Monticchio

December31

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Whenever I walk by Monticchio Ristorante Italiano (684 Osborne St.), I do a double take, retrace my steps and gaze inside.  I have never been sure of what goes on inside because the banners of the other businesses are displayed more prominently and the restaurant name across the building awnings has faded in the sun.  On this day, with a light snow fall that the wind had not yet dispersed, the letters were completely camouflaged.  But, now that I have been inside and know the delights within, I will never forget their locale.

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I was hosting a dinner party that evening and had decided to pull out some of my Italian vegetarian recipes, so I let my lunch companion make the decisions as to what we would share.  Had I tried to avoid duplicating tastes, who knows what we would have ended up eating?

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We started with their house salad which was dotted with shavings of cheese and Italian ham.  The tomatoes were meaty and the dressing a perfect complement to all ingredients-with a pungent acidic taste of vinegar, a fine olive oil and what I always assumed was my secret ingredient: a pinch of sugar.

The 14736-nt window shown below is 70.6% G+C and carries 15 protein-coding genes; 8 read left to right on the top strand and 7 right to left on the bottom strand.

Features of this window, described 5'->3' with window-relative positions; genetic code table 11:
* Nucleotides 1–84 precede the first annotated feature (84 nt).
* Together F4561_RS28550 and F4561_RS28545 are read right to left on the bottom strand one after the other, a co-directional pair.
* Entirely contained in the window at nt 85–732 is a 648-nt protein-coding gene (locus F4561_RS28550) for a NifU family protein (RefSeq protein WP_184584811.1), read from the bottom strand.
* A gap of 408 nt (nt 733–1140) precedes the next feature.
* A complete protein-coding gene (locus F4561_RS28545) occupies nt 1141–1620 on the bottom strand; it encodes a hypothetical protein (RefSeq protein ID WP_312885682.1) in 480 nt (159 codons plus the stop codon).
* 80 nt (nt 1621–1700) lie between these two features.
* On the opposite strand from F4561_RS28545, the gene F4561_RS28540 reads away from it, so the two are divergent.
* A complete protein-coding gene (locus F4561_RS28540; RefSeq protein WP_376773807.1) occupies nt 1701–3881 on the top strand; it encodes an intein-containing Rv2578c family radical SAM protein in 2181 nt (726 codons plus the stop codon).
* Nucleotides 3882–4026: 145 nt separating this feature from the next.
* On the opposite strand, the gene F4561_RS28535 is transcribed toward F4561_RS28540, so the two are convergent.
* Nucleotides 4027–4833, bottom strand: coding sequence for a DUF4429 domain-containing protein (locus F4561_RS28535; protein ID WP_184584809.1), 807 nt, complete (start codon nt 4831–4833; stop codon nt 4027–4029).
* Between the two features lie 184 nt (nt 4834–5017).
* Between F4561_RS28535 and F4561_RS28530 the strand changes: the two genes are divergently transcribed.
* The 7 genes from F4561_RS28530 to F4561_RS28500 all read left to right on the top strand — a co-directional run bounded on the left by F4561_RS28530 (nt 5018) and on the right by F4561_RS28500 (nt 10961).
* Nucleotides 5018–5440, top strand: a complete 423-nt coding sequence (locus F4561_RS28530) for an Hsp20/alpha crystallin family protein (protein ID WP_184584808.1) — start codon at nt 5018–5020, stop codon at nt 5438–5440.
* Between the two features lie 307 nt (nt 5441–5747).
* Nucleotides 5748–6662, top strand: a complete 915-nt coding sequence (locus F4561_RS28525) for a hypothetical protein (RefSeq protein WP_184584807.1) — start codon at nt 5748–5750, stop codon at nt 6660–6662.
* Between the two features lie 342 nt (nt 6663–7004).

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Our “main” was selected with the help of our server who is a part of the Di Fonte family, who have owned the restaurant for the past eight years.  She recommended that we share a pizza that is not listed on the lunch menu.  As my lunch mate picked up a slice, I grabbed my knife and fork.  When she commented, I had to admit that I was afraid that if I ate the amazing smelling pizza without utensils, my share would be completely gone before she finished her next sentence.  It was so tasty, I had to muster a great deal of restraint.  The crust was wafer thin and yet flaky and buttery.  Our sever described it simply as ”Pesto” on our bill and this is how it appears on their dinner menu.  In addition to the sauce of basil, pine nuts and parmesan, the pie was topped with sun-dried tomato, feta and chicken.  I often select a version similar to this and even make it often at home, but this rendition was truly stellar and expertly prepared. 

There was another ingredient that I just could not name but discovered what it was later in our conversation with our server.  She told us that her brother-in-law was recruited to be the chef.  They had tried to teach other staff to fulfil this role but they could not find a person who understood what it meant to “cook with love.”

Monticchio Restaurant on Urbanspoon

Kath’s quote: “When love and skill work together, expect a masterpiece.”-John Ruskin

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Love-that is all.


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